“I am authorized to represent to you that the Attorney General’s decisions in this case were not based on communications with the president or the White House, and they’re not based on any of the tweets or other things you reference,” Justice Department lawyer Hashim Mooppan said.

Even so, Kohl added that Trump’s tweeting “makes our job harder, too.”

But, he insisted, the government’s change of heart was based on credibility problems with likely witnesses against Flynn if prosecutors had to prove their case in court. Kohl pointed to a recent interview investigators conducted with veteran FBI agent William Barnett, who was assigned to the Flynn case and the office of special counsel, and criticized what he called a “get Trump” attitude by some on the team.

Sullivan said he would issue a ruling in writing “with dispatch.” The decision could turn on whether a federal rule that allows U.S. prosecutors to dismiss a prosecution with “leave of court” means that judges can refuse if they believe it is in the public interest. Sullivan appointed former New York federal judge John Gleeson to argue against the government to preserve an adversarial proceeding.

Gleeson urged Sullivan to deny the motion, calling it “a gross abuse of prosecutorial power.” He disputed the government’s explanation for its reversal and noted Trump has tweeted or retweeted more than 100 times about Flynn’s case.

The government moved to close the case, Gleeson said, because the president “wants Flynn off the hook, and doesn’t want to use the pardon power to do it.”

Gleeson warned about the possible damage to the reputation of the court and the Justice Department.

The government, he said, has “created rules that apply to Flynn and no one else, and wants the court to apply those rules.” It was a travesty that “this could happen in a nation committed to the rule of law, and Judge Sullivan, you should not allow that to happen,” Gleeson concluded.

Sullivan sounded skeptical of the Justice Department’s assertion that Flynn’s lies were irrelevant because they were not connected to another crime. The judge said it is never a defense to lying to say that “the government was not actually deceived,” or to argue that prosecutors cannot investigate a subject who lies.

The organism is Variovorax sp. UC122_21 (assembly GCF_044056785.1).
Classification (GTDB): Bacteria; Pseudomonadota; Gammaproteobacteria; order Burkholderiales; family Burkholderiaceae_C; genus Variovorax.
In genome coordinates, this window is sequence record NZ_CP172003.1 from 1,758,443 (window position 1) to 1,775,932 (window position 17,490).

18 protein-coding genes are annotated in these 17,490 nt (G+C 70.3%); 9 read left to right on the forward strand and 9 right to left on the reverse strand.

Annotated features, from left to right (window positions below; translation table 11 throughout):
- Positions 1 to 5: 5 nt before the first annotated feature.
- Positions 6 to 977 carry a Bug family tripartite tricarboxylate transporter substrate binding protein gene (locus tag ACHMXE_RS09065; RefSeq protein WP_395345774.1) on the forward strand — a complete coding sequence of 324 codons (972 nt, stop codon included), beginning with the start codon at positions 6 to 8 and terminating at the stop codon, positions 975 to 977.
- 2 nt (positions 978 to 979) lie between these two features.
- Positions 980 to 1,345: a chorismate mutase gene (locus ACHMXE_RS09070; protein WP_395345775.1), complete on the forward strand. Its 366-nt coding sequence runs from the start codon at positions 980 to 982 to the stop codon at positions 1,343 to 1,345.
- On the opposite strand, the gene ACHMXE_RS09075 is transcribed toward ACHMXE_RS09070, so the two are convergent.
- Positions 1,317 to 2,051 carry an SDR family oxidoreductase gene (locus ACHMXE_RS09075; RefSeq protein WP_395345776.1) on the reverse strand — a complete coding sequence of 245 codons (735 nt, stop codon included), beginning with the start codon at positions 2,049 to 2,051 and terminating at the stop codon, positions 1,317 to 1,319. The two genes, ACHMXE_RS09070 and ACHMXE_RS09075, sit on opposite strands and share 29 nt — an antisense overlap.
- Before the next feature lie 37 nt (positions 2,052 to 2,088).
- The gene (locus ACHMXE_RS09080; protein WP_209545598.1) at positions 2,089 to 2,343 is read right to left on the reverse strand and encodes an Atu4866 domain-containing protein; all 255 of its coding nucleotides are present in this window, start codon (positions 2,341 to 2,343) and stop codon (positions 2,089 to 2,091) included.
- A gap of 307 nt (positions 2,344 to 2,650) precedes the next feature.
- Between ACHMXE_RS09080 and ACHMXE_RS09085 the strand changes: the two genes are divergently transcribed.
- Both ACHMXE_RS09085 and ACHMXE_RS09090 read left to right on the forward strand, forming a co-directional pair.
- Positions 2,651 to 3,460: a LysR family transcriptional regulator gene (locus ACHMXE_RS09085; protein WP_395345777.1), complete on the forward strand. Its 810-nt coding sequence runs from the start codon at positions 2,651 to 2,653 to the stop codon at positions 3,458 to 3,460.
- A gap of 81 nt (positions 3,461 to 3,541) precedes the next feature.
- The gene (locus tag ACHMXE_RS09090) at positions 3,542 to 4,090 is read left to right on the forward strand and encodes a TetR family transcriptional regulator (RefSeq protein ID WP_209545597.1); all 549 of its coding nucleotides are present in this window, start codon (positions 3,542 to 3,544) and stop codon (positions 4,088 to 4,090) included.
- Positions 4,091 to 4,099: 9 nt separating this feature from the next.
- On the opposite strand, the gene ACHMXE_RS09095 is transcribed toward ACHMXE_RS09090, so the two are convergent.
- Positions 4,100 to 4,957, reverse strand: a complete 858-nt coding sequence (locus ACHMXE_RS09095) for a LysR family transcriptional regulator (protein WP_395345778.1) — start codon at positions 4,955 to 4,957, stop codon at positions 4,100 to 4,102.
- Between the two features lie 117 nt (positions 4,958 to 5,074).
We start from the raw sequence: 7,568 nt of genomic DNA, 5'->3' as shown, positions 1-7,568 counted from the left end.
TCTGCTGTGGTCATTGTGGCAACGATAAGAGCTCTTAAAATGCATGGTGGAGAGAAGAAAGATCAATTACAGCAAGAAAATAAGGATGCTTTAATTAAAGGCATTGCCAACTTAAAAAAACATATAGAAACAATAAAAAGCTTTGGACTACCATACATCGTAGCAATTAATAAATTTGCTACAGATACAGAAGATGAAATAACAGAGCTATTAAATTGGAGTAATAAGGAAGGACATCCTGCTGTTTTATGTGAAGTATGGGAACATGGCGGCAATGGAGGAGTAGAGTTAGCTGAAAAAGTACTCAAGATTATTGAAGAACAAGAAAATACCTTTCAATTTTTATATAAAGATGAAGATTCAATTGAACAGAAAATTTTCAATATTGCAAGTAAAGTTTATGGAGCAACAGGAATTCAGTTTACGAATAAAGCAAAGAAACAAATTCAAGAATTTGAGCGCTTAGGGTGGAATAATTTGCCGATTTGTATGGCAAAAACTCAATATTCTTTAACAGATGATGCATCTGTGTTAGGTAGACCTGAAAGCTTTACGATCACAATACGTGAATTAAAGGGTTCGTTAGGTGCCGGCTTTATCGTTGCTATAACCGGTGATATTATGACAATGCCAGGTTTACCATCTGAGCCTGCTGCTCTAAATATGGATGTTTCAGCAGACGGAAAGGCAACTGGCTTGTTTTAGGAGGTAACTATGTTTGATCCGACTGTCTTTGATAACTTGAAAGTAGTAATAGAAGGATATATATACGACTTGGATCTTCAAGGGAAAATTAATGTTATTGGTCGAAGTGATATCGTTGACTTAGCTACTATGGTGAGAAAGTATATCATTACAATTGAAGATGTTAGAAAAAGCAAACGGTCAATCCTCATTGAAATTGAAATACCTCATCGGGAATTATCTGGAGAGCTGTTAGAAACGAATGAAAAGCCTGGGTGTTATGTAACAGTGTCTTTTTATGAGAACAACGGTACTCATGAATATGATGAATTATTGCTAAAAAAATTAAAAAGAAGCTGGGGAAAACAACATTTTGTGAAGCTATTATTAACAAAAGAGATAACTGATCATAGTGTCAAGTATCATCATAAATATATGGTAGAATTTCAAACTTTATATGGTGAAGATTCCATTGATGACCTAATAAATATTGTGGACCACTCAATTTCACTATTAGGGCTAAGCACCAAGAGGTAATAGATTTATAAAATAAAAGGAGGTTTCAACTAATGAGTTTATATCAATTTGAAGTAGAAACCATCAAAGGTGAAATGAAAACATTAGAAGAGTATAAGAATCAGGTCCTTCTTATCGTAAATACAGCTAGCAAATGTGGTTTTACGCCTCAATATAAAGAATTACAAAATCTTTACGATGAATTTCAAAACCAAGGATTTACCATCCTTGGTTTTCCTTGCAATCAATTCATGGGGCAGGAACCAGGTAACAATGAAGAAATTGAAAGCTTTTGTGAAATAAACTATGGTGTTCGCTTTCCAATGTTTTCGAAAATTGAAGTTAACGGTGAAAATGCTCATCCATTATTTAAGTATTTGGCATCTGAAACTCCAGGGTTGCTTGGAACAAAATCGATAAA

Mooppan told Sullivan the government was “not suggesting that this court is a rubber stamp, or that the court has no role to play whatsoever” in cases of corrupt acts by individual prosecutors. But he said the court should not “second guess the executive branch’s authoritative position.”

Powell in her arguments cited disclosures from a Barr-ordered review of FBI and Justice Department communications about the handling of Flynn’s case. She called Flynn’s prosecution a “politically corrupt effort to ‘get Trump’ and to ‘get general Flynn’, ” likening it to “a potential coup.”

Sullivan responded that Flynn earlier expressed remorse before the judge.

“Well when he was before me he plead guilty, he said he was guilty,” Sullivan said.

The hearing was held remotely Tuesday via video and telephone conference because of the coronavirus pandemic. The proceedings were interrupted for a stretch because of technical problems.

Flynn cooperated with the Mueller probe, and leniency was initially recommended at sentencing. But he switched course after Mueller’s investigation, accusing prosecutors and his former defense attorneys of concealing FBI misconduct and coercing him into pleading guilty.

The department rejected those claims through the past year, and Sullivan ruled Flynn was relying on bogus theories to deny Mueller’s central finding of Russian interference and to wriggle out of his repeated sworn admissions of misconduct.

But after Barr launched a review of the case, the department cited recently uncovered FBI records including communications showing the bureau had decided to close a counterintelligence investigation of Flynn — dubbed Crossfire Razor — before learning of his December 2016 calls with then-Ambassador Sergey Kislyak. The Justice Department also said the FBI knew from transcripts that the calls probably did not give rise to a crime by themselves and FBI officials differed over how to handle or interpret his actions.

In response, more than 1,100 former prosecutors said in a friend-of-the-court brief that the Justice Department distorted facts and appeared to have been bent to serve the president’s will.

Flynn faces a sentence of zero to six months under his initial plea deal.

Seung Min Kim contributed to this report.